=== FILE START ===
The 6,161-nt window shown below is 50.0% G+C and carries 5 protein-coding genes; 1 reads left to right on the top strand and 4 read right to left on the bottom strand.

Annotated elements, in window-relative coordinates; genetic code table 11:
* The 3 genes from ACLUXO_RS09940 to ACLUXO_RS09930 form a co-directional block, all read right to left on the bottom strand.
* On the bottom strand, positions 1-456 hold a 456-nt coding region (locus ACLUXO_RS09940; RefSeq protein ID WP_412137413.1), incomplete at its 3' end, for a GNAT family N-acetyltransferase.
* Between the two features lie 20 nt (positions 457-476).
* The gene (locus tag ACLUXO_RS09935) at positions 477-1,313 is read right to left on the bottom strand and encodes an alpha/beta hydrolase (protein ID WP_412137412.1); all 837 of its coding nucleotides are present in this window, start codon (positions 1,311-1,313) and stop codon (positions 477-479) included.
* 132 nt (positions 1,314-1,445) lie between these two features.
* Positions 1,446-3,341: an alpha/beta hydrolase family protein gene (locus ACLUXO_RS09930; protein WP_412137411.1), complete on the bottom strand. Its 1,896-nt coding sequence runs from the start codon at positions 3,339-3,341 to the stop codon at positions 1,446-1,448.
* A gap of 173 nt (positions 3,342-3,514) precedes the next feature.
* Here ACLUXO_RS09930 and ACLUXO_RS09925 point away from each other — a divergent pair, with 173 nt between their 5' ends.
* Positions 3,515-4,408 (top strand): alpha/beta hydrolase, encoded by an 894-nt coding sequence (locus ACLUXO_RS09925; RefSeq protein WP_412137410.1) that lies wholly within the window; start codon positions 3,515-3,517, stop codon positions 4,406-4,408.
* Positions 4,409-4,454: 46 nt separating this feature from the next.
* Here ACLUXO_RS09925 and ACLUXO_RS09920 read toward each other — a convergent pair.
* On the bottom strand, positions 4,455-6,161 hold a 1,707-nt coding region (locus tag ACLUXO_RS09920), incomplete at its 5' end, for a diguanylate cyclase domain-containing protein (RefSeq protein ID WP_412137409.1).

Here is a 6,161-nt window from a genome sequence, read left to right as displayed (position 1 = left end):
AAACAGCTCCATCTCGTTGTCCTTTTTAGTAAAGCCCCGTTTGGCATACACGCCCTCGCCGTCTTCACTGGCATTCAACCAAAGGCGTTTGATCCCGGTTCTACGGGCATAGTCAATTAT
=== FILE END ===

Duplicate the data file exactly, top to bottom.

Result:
The 6,161-nt window shown below is 50.0% G+C and carries 5 protein-coding genes; 1 reads left to right on the top strand and 4 read right to left on the bottom strand.

Annotated elements, in window-relative coordinates; genetic code table 11:
* The 3 genes from ACLUXO_RS09940 to ACLUXO_RS09930 form a co-directional block, all read right to left on the bottom strand.
* On the bottom strand, positions 1-456 hold a 456-nt coding region (locus ACLUXO_RS09940; RefSeq protein ID WP_412137413.1), incomplete at its 3' end, for a GNAT family N-acetyltransferase.
* Between the two features lie 20 nt (positions 457-476).
* The gene (locus tag ACLUXO_RS09935) at positions 477-1,313 is read right to left on the bottom strand and encodes an alpha/beta hydrolase (protein ID WP_412137412.1); all 837 of its coding nucleotides are present in this window, start codon (positions 1,311-1,313) and stop codon (positions 477-479) included.
* 132 nt (positions 1,314-1,445) lie between these two features.
* Positions 1,446-3,341: an alpha/beta hydrolase family protein gene (locus ACLUXO_RS09930; protein WP_412137411.1), complete on the bottom strand. Its 1,896-nt coding sequence runs from the start codon at positions 3,339-3,341 to the stop codon at positions 1,446-1,448.
* A gap of 173 nt (positions 3,342-3,514) precedes the next feature.
* Here ACLUXO_RS09930 and ACLUXO_RS09925 point away from each other — a divergent pair, with 173 nt between their 5' ends.
* Positions 3,515-4,408 (top strand): alpha/beta hydrolase, encoded by an 894-nt coding sequence (locus ACLUXO_RS09925; RefSeq protein WP_412137410.1) that lies wholly within the window; start codon positions 3,515-3,517, stop codon positions 4,406-4,408.
* Positions 4,409-4,454: 46 nt separating this feature from the next.
* Here ACLUXO_RS09925 and ACLUXO_RS09920 read toward each other — a convergent pair.
* On the bottom strand, positions 4,455-6,161 hold a 1,707-nt coding region (locus tag ACLUXO_RS09920), incomplete at its 5' end, for a diguanylate cyclase domain-containing protein (RefSeq protein ID WP_412137409.1).

Here is a 6,161-nt window from a genome sequence, read left to right as displayed (position 1 = left end):
AAACAGCTCCATCTCGTTGTCCTTTTTAGTAAAGCCCCGTTTGGCATACACGCCCTCGCCGTCTTCACTGGCATTCAACCAAAGGCGTTTGATCCCGGTTCTACGGGCATAGTCAATTAT